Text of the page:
This may sound a little self-serving coming from a lawyer, but if you’re a disgruntled client and you use the Internet to vent about your lawyer’s terrible service, you may get sued. And worse yet, you may lose. Don’t say I didn’t warn you.
Copia Blake and Peter Birzon recently learned this lesson the hard way. Ms. Blake and Mr. Birzon were going through a dissolution of their marriage. Ms. Blake retained Ann-Marie Giustibelli to represent her in the proceedings. Apparently, things didn’t work out between Ms. Blake and Ms. Giustibelli. And thereafter, Ms. Blake and Mr. Birzon took to the Internet to post “reviews” of Ms. Giustibelli’s performance (the court noted it was “odd” that Mr. Birzon joined in the online criticism. In Ms. Giustibelli’s defense, at least she got the couple to agree on something.)
The reviews were pretty harsh. Here’s a representative sample:
This lawyer represented me in my divorce. She was combative and explosive and took my divorce to a level of anger which caused major suffering of my minor children. She insisted I was an emotionally abused wife who couldn't make rational decisions which caused my case to drag on in the system for a year and a half so her FEES would continue to multiply!! She misrepresented her fees with regards to the contract I initially signed. The contract she submitted to the courts for her fees were 4 times her original quote and pages of the original had been exchanged to support her claims, only the signature page was the same. Shame on me that I did not have an original copy, but like an idiot . . . I trusted my lawyer. Don't mistake sincerity for honesty because I assure you, that in this attorney's case, they are NOT the same thing. She absolutely perpetuates the horrible image of attorneys who are only out for the money and themselves. Although I know this isn't the case and there are some very good honest lawyers out there, Mrs. Giustibelli is simply not one of the "good ones[.]" Horrible horrible experience. Use anyone else, it would have to be a better result. . . .
I accepted an initial VERY fair offer from my ex. Mrs. Giustibelli convinced me to "crush" him and that I could have permanent etc. Spent over a year (and 4 times her original estimate) to arrive at the same place we started at. Caused unnecessary chaos and fear with my kids, convinced me that my ex cheated (which he didn't), that he was hiding money (which he wasn't), and was mad at ME when I realized her fee circus had gone on long enough and finally said "stop[.]" Altered her fee structures, actually replaced original documents with others to support her charges and generally gave the kind of poor service you only hear about. I'm not a disgruntled ex-wife. I'm just the foolish person who believes that a person's word should be backed by integrity. Not even remotely true in this case. I've had 2 prior attorneys and never ever have I seen ego and monies be so blatantly out of control.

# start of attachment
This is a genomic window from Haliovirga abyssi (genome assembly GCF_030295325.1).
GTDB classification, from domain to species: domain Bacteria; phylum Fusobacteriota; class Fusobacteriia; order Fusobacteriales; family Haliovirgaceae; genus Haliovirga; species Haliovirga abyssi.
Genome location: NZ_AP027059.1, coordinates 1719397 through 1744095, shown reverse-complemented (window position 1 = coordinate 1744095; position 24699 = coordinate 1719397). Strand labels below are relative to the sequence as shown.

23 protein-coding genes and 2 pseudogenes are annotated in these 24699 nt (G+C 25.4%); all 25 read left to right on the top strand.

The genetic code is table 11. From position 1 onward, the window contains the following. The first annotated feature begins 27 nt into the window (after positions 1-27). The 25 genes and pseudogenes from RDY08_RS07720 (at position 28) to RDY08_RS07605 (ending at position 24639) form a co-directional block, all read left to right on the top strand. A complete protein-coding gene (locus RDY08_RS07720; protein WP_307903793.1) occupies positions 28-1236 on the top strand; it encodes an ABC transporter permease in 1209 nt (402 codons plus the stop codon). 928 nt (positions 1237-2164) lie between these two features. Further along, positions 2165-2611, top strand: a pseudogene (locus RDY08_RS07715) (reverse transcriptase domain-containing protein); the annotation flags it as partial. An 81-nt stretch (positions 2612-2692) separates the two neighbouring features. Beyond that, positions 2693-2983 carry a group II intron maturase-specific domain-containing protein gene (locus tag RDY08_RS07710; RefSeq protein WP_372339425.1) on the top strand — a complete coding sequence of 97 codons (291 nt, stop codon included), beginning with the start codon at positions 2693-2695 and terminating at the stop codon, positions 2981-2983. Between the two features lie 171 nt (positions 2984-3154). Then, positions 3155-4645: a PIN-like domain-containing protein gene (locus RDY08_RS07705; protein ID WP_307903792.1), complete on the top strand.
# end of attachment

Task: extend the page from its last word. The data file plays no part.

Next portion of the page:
Ms. Giustibelli filed a libel suit. At trial, Blake and Birzon admitted that Giustibelli had not charged Blake four times more than what was quoted in the agreement. The court entered judgment in favor of Giustibelli and awarded punitive damages of $350,000.
Not surprisingly, given the size of the verdict, Ms. Blake and Mr. Birzon appealed. They argued the review was merely “opinion” and could not justify a libel verdict in favor of the lawyer. That argument was half right. They are correct that true opinion cannot support a libel verdict. And there is a simple reason for this. A person has to make a false statement to commit libel. And a true opinion can’t be proven false. A movie reviewer might write that “Oliver Stone is the most over bearing and pretentious film maker of our generation.” Is that false? People may disagree with that assessment, but the disagreement doesn’t make it false. That is the nature of a true opinion.
But facts are actionable – even if they are embedded in a “review.” So here, while Ms. Blake and Mr. Birzon certainly vented in an opinionated fashion, they made a very declarative statement of fact – that Ms. Giustibelli charged four times her estimate. That’s not an opinion – either she did or she didn’t. And the jury concluded she did not. The fact that the factual statement was surrounded by other opinions couldn’t save the defendants. And, because the comments would tend to adversely affect Ms. Giustibelli in her business, the comments were “defamatory per se.” Which means Ms. Giustibelli didn’t even have to prove actual economic damages.
The lesson? Take to online review sites carefully. If your “review” contains facts that are provably false – you may have a new title – defendant.